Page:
- Research article
- Open Access
Percutaneous insertion of peritoneal dialysis catheter is a safe and effective technique irrespective of BMI
BMC Nephrology volume 21, Article number: 199 (2020)
A large body mass index (BMI) has been considered as a relative contraindication for percutaneous catheter insertion, although this technique has many advantages. Up to now, there are few studies on peritoneal catheter placement and obesity. The aim of this study was to determine whether patients with large BMI can also choose the percutaneous technique for peritoneal dialysis catheter insertion.
One hundred eighty seven consecutive patients underwent peritoneal catheter insertions in the Chinese PLA General Hospital between January 1, 2015 and December 31, 2016, with 178 eligible cases being included in the analysis. Two groups were created based on the catheter insertion techniques, the percutaneous group (group P) and the surgical group (group S). Subgroups were created according to BMI > 28 or ≤ 28. The outcomes included catheter related complications and catheter survival.
Total infectious complication rates were significantly lower in group P than in group S. There were no significant differences in peritonitis rate between group P and group S (1.20% vs. 3.16% with P = 0.71 in early stage, and 4.82% vs. 11.58% with P = 0.11 in late stage). All other measured complications were similar between the two groups. Though the one-year infection-free catheter survival in group P was 7.5% higher than group S, the difference was not significant. The one-year dysfunction-free catheter survival, one-year dysfunction-and-infection-free catheter survival, and overall catheter survival were similar between the two groups. Subgroup analyses showed a superior one-year infection-free catheter survival of percutaneous technique in patients with BMI > 28, which was confirmed by Kaplan-Meier analysis.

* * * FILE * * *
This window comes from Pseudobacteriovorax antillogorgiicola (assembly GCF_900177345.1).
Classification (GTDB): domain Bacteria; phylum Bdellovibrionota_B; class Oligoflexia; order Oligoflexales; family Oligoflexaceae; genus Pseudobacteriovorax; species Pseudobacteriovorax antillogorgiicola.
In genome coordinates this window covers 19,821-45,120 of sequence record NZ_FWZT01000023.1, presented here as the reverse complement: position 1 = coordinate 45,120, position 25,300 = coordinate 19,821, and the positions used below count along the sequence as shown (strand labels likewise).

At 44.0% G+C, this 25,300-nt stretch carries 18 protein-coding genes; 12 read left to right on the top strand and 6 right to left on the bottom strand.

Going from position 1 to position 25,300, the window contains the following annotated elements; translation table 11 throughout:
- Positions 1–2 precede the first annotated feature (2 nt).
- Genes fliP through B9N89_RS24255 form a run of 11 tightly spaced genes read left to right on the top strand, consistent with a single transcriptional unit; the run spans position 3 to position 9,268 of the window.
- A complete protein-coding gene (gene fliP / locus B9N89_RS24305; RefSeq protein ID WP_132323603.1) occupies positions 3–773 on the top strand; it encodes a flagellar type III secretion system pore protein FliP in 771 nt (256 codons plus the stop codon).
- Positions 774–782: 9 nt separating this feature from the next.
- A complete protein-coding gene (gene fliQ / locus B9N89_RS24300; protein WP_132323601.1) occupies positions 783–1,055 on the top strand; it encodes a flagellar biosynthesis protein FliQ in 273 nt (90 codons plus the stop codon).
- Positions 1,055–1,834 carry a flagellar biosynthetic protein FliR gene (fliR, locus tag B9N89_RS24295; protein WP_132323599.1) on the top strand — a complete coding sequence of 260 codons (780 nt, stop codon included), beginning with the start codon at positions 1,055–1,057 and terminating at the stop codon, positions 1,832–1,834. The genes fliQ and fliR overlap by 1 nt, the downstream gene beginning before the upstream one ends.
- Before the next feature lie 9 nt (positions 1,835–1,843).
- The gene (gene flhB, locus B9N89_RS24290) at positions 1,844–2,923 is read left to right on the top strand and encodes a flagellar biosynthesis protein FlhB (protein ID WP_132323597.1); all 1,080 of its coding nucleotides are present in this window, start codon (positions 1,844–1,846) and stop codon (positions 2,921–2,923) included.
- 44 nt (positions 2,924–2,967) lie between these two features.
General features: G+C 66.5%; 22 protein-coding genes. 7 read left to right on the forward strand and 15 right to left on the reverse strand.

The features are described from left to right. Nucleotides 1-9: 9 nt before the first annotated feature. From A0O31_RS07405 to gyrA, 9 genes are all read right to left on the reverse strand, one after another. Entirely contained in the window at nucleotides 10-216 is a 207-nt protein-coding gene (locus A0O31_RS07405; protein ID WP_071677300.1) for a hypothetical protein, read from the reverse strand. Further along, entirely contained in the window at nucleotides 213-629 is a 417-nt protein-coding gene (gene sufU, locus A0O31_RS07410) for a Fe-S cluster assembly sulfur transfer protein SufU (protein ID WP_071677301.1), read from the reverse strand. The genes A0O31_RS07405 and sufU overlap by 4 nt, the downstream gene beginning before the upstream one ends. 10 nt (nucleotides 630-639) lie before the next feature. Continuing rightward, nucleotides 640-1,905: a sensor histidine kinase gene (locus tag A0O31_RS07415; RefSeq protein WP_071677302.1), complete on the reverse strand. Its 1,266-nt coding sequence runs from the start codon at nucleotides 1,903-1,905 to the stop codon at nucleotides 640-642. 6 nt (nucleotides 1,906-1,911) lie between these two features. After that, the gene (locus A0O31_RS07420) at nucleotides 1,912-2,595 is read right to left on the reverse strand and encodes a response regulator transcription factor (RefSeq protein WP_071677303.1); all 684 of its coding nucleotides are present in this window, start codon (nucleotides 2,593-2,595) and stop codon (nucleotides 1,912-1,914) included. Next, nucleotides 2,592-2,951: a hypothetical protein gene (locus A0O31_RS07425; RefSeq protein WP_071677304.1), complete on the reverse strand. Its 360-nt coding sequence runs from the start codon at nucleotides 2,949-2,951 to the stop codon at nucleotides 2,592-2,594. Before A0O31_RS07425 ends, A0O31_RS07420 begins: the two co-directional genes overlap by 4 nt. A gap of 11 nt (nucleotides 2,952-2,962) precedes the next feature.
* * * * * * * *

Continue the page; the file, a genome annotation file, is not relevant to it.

Despite the challenges that may be encountered with patients who have a large BMI, the percutaneous technique seems to be a safe and effective approach to placing a peritoneal dialysis catheter.
Peritoneal dialysis (PD) is one of the major renal replacement therapies for end stage renal disease, which compared to hemodialysis has the added benefits of preserving residual renal function, offering a better quality of life, less expensive, minimal infrastructure required, hemodynamic stability and similar survival [1,2,3,4,5]. Peritoneal dialysis is a preferred modality for patients expecting to receive a transplant , it can be used for urgent-start dialysis , and possible earlier recovery of kidney function in acute kidney injury .
One of the keys to successful PD and avoidance of urgent hemodialysis is creating access to timely insertion of a well-functioning peritoneal dialysis catheter [9,10,11]. Currently, there are several techniques available for PD catheter placement which include surgical, laparoscopic and percutaneous .. Each technique has its own advantages and shortcomings. Compared with other methods, percutaneous catheter insertion is a simple and shorter procedure with low complication rate. It requires minimal training to perform and can offer early recovery from the procedure. Thus, percutaneous insertion of PD catheters should theoretically be a preferred choice of technique by primary nephrologists. However, a large BMI has been considered a relative contraindication to percutaneous insertion [12,13,14,15,16], which has limited its use in obese patients. Currently, the number of people suffering from overweight and obesity continues to rise, but there are few studies on peritoneal catheter placement techniques and obesity. The aim of this study was to compare the outcomes of percutaneous and surgically placed PD catheters on patients with a large BMI (> 28), with the primary outcome being the overall catheter survival and secondary outcomes being non-infectious complication rates, infectious complication rates, catheter dysfunction-free survival, catheter infection-free survival, catheter dysfunction-and-infection-free survival.